McDonald's Runs Out of Szechuan Sauce, Outraging Eaters

Give the people what they want: teriyaki sugar sauce.

By Ethan L. Johns
October 09, 2017

Image: McDonald’s

What happens when a massive multinational restaurant brand with over 14,000 US outlets hypes a product, and then fails to actually deliver it to its customers? The Great Saturday Sauce Shortage of 2017, that’s what happens.

On October 7th, McDonald’s launched its new Buttermilk Crispy Chicken Tenders, while at the same time offering a very limited run of something that it calls Szechuan Sauce. The comeback of Szechuan Sauce (originally produced for a limited time in conjunction with the release of Disney’s Mulan in 1998) was hyped up over the past weeks after it was reproduced in response to an episode of the animated series Rick and Morty. Unfortunately for fans, the amount of excitement that had built up around the product release was wildly out of sync with the short supply.

When fans showed up at their local McDonald’s locations on Saturday, they quickly realized that, according to Business Insider, there were only about 20 to 40 packets of the sauce to be had. Reactions varied. Some reported peaceful dispersals after employees announced that there was no more sauce. Others painted pictures of unhappy customers who became boisterous up to the point that law enforcement had to be called.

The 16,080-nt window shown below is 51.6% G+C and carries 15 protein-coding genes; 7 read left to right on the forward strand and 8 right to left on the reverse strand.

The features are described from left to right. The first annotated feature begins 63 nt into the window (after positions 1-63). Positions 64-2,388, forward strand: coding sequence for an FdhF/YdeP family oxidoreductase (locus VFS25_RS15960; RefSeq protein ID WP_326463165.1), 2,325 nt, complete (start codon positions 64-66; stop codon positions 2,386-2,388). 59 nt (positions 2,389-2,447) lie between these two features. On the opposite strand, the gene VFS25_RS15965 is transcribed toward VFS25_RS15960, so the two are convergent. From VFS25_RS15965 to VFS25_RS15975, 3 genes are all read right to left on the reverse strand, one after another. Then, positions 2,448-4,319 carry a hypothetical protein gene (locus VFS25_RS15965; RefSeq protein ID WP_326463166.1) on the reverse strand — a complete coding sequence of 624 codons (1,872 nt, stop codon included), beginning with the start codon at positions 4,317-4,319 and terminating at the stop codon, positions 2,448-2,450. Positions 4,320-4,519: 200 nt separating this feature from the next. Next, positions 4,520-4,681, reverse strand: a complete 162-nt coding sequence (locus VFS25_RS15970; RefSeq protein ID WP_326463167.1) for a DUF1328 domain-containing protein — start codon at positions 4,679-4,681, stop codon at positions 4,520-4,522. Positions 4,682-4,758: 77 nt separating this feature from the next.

The tactic of exclusivity works for some brands, most notably the ones that require customers to regularly pay obscene amounts of money for their limited supply of product. Yet for a popular brand like McDonald’s, which is built on exactly the opposite premise, a play courting exclusivity is doomed to fail. By artificially deflating the supply of their chicken nugget dipping sauce, the brand took a light-spirited marketing play and turned it into the darkest form of class capitalism, where some get to partake in the spoils and the rest—including hopeful children—go home hungry. The sauce can now be found on eBay for asking prices of up to $20,000 for 0.9 ounces.

On Sunday, McDonald’s tweeted an almost-apology (“Not cool”), concluding the saga by promising a re-release of the sauce in the winter, “so that any fan who’s willing to do whatever it takes for Szechuan Sauce will only have to ask for it at a nearby mcDonald’s.”

If you’ve been following the development of this story, you might remember that one Canadian DJ named Joel Zimmerman (better known by his stage name, Deadmau5), spent somewhere in the ballpark of $15,000 for a 64-ounce bottle of the sauce back in August. On Sunday night, following the Great Saturday Sauce Shortage of 2017, Deadmau5 took the stage in Toronto with his jug and a few boxes filled with 1,000 nuggets. “Do you guys want to have a [...] nugget party?” he asked, before giving it all away to the crowd.

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About Ethan L. Johns

Ethan is the Food News Writer at Genius Kitchen. An expert on the Parisian bistrot, he likes bitters and salted butters, and is no fan of dessert unless it's made with fruit. His hobbies include reading up on the history of borscht and attempting to roll perfect couscous by hand. Twits & Instagram @EthanLJohns